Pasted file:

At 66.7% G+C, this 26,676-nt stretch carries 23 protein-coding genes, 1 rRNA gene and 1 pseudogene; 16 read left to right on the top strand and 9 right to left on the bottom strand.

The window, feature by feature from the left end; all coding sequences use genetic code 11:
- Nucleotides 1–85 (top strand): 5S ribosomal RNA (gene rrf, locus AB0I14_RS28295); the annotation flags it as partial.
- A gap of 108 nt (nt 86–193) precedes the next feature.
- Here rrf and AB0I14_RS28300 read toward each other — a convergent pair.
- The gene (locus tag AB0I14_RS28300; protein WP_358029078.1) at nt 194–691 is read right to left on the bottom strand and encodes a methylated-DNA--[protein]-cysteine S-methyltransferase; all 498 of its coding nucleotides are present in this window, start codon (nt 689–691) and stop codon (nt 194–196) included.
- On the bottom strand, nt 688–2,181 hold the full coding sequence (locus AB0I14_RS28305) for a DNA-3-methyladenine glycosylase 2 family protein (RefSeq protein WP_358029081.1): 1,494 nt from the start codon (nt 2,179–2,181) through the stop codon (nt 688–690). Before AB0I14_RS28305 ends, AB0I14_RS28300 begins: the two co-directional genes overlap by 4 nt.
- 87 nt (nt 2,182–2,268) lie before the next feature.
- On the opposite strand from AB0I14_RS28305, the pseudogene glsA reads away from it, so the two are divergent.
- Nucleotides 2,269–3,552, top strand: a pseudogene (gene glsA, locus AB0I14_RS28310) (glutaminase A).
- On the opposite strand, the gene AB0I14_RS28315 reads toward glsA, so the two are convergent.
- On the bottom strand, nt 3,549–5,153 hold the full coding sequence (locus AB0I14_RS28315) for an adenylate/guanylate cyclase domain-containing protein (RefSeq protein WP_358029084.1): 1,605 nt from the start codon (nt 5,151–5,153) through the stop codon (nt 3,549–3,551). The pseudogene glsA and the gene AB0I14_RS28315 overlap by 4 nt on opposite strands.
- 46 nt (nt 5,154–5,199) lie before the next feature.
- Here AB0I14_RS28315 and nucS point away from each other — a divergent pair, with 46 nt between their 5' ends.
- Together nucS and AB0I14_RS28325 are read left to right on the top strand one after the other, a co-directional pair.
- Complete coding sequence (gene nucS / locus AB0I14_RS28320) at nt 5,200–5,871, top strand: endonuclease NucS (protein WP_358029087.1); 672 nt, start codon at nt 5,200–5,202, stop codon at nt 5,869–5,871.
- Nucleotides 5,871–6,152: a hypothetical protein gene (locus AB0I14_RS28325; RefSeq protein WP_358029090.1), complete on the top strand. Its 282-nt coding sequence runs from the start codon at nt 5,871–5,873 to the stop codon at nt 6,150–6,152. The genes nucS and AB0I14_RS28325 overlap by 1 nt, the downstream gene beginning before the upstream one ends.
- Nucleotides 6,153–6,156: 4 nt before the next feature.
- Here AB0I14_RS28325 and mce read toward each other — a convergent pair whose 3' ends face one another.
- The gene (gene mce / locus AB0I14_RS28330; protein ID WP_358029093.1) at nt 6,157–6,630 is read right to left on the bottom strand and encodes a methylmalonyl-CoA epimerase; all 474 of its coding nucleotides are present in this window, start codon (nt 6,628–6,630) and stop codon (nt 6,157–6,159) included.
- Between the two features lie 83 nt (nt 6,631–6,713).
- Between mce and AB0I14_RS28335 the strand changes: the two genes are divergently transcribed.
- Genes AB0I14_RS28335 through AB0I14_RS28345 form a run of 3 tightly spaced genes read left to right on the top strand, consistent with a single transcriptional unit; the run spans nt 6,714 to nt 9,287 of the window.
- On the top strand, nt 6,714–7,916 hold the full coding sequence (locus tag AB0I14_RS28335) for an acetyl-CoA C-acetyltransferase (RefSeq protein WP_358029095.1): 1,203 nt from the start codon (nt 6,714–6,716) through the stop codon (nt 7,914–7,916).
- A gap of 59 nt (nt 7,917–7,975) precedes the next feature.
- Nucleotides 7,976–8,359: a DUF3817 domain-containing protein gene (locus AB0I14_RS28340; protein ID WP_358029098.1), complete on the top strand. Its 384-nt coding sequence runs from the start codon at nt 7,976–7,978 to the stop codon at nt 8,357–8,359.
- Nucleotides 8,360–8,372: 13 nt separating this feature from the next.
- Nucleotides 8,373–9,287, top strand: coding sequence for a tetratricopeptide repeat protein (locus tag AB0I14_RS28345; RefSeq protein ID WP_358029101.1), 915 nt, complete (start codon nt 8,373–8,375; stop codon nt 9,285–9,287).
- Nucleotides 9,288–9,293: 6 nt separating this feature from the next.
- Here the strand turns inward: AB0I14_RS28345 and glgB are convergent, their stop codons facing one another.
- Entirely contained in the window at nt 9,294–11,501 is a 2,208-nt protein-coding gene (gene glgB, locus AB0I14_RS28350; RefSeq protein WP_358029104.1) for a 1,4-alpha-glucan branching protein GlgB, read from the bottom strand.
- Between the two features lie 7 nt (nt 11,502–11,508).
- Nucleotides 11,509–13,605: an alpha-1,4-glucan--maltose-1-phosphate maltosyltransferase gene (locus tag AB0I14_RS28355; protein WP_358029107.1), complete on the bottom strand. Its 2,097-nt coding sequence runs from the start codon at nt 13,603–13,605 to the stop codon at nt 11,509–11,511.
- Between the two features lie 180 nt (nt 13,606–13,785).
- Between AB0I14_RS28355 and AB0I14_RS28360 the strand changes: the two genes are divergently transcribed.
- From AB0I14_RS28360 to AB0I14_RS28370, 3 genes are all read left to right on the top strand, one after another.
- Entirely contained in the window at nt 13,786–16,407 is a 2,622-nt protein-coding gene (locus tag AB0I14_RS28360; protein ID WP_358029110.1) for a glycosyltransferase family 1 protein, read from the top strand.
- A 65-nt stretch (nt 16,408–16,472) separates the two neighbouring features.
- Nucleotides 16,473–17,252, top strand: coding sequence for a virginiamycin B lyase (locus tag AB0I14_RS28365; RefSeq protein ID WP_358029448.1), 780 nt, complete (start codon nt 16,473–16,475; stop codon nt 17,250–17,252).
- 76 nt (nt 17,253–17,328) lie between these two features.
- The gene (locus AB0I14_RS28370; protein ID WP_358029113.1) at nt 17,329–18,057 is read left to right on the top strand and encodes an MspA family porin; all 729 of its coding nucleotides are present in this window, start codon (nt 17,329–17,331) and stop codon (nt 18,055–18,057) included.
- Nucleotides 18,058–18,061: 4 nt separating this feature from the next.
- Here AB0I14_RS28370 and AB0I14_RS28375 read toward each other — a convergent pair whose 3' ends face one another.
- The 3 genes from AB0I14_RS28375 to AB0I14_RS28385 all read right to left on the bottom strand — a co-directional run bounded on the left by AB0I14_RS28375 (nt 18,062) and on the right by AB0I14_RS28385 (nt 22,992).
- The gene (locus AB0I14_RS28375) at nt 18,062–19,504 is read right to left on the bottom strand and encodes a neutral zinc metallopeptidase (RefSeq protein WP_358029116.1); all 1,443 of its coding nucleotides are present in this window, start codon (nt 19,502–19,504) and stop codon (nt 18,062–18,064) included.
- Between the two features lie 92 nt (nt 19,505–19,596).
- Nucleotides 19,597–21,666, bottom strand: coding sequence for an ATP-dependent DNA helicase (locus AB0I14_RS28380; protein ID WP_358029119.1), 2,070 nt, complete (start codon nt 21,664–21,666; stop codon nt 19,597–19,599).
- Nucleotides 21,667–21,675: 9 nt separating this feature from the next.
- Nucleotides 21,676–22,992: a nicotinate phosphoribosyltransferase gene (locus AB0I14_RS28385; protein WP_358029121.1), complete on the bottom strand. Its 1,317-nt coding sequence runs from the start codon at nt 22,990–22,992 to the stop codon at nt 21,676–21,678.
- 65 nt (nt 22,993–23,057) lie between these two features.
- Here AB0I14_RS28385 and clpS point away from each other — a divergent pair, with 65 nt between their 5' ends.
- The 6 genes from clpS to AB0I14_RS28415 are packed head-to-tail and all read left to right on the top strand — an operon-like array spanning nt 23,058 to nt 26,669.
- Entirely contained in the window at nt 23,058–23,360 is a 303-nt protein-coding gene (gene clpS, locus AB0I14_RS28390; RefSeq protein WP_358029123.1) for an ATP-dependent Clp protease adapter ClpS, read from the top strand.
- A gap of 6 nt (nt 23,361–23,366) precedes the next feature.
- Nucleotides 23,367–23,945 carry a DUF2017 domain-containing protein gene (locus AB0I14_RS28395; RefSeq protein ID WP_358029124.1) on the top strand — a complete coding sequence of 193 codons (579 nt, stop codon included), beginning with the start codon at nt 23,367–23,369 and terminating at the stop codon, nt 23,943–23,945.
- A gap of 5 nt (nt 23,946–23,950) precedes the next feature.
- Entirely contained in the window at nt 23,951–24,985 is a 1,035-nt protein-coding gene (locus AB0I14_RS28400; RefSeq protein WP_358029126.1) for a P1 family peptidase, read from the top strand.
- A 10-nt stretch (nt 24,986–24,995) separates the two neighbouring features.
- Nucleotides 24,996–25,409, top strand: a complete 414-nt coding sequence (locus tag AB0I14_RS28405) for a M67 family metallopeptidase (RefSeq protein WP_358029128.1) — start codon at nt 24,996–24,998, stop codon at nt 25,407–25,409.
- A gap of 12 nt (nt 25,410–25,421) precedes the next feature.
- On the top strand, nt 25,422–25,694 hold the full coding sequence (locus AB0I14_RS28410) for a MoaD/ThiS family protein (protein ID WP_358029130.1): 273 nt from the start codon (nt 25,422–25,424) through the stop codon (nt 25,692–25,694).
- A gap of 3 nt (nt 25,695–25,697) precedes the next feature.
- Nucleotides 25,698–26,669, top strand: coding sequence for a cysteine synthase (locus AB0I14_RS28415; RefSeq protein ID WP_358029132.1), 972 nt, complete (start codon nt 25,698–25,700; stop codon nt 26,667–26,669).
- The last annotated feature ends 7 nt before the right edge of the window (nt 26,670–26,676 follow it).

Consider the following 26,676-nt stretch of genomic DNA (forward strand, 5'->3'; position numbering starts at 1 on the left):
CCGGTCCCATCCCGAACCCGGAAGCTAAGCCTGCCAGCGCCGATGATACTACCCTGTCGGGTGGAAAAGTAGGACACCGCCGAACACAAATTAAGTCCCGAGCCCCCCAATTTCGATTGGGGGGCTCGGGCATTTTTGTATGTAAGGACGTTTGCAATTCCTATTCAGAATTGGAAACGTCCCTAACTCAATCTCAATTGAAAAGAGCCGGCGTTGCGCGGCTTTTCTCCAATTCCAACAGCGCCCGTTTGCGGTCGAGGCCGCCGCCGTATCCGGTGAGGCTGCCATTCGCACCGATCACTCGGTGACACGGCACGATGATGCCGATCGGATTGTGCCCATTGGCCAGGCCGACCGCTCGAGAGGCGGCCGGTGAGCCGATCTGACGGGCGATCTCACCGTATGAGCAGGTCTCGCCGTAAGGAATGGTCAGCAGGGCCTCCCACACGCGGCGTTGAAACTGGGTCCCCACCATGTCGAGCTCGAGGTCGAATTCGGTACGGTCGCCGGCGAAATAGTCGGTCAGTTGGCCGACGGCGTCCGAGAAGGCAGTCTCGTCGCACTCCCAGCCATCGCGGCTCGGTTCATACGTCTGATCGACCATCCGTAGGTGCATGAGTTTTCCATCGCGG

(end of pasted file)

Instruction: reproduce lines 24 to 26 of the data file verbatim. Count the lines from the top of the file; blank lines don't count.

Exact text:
- On the top strand, nt 6,714–7,916 hold the full coding sequence (locus tag AB0I14_RS28335) for an acetyl-CoA C-acetyltransferase (RefSeq protein WP_358029095.1): 1,203 nt from the start codon (nt 6,714–6,716) through the stop codon (nt 7,914–7,916).
- A gap of 59 nt (nt 7,917–7,975) precedes the next feature.
- Nucleotides 7,976–8,359: a DUF3817 domain-containing protein gene (locus AB0I14_RS28340; protein ID WP_358029098.1), complete on the top strand. Its 384-nt coding sequence runs from the start codon at nt 7,976–7,978 to the stop codon at nt 8,357–8,359.